I finished Season 3 of the television series “House M.D.” a week ago, and I had a few comments I wanted to make about it. The show is actually based off of Sherlock Holmes, and House is Holmes, and Wilson is Watson (how clever). The show follows the same basic pattern with some horrific but elusive ailment overcoming some schmuck in Jersey and they end up at Princeton’s Teaching Hospital. At first, House and his team solve the case and dismiss it, but then it comes back even worse, and they huddle around their whiteboard to add symptoms to the list and cross out diagnosi from it. Every episode includes a CAT Scan, PET scan, X-ray, or radiation treatment, a. a respiratory failure where one of the team inserts a tube down the patient’s throat, b. a cardiact arrest where the patient must be revived via defibrillator, c. a bloody discharge that is only discovered when the sheet is pulled back because the patient didn’t feel it, d. liver failure, e. kidney failure. Every episode must also include a screen shot where House is pissing off Cutty or Wilson or insulting one of his pupils when all of the sudden he stops speaking midsentence and stares off into space. The camera zooms in and he cocks his head in puppy disbelief: he just figured out what the answer to the problem is. One of the worst parts of the show is this. Let’s face it. House is an ass, but he knows his white-coat doctor shizzle. He’s the best in the world. Immigrants swim from Cuba to meet with him. So everyone knows he’s if not at first, eventually right, yet EVERY SINGLE EPISODE every doctor disagrees with him. He can’t possibly be right, and the treatment or test he wants done can’t possibly work. Yet it does, every time, without fail. Name an episode where he was wrong. Put it in the comments with your name and I’ll buy you a candybar. With a track record like that, why would every doctor question his methods, even if they were a little risky. Foreman at one point says towards the end of season three that he won’t save as many lives, but he won’t kill as many either. But House didn’t ever kill anybody as far as I know. Not because of his helter-skelter methods. (As a tangent, I learned on a recent ghost hunt that helter skelter is actually what the Manson family would write on the walls of their victims’ homes).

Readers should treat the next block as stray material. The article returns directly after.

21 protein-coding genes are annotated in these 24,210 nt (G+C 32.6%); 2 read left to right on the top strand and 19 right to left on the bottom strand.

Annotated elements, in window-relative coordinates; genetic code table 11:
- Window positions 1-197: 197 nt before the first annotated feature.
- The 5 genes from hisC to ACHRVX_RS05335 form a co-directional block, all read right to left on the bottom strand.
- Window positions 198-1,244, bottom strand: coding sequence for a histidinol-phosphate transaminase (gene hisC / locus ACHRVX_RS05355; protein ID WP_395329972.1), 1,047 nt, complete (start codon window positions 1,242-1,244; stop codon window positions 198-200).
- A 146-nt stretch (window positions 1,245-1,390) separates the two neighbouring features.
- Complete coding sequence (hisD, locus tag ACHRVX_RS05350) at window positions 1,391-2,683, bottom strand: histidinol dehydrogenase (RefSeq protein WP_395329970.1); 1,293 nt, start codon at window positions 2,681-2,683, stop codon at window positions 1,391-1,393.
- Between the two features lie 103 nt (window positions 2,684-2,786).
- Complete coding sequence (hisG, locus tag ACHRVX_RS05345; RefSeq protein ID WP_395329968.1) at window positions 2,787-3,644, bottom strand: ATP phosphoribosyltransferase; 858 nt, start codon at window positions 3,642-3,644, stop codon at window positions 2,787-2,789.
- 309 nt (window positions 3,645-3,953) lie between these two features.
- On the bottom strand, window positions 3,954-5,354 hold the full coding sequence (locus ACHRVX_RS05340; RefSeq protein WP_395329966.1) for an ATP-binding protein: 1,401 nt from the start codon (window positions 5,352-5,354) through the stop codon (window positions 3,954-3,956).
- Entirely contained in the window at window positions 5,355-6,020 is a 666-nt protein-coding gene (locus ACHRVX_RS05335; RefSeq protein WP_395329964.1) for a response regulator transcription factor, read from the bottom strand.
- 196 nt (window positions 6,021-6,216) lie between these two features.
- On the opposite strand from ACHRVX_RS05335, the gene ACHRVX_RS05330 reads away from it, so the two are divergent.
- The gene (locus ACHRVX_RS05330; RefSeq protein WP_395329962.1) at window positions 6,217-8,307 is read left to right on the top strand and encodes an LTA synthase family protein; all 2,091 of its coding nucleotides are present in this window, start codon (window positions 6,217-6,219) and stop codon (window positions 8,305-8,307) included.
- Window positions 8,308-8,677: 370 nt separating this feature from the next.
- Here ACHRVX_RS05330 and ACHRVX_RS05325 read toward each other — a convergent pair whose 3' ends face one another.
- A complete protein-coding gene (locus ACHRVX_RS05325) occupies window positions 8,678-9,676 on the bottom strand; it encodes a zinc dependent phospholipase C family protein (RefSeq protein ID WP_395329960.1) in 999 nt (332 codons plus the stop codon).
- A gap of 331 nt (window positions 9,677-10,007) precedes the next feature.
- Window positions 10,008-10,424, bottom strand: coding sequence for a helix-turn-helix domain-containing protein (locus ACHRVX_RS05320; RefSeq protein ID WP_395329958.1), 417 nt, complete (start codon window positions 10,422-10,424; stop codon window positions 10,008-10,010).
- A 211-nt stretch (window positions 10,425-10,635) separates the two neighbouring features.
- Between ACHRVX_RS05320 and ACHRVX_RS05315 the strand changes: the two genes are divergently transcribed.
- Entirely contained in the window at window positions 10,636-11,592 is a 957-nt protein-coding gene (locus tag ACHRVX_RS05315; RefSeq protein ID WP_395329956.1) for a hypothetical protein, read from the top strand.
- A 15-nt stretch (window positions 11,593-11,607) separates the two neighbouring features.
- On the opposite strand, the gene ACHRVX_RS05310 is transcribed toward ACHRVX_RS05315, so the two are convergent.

As far as things to thing about from the show in general, one thing I think is important in almost any field would be critical thinking and problem solving. House deduces theories for everything. He looks at Wilson and notices he is wearing the same shirt twice and decides Wilson had another fight with his wife and stayed at a hotel. Or that Cutty’s meal is in the garbage, so she must be having stomache problems and is therefore pregnant. He is able to draw conclusions based on pieces of knowledge, and then confronts those theories with questioning and testing. This is an ability of great thinkers.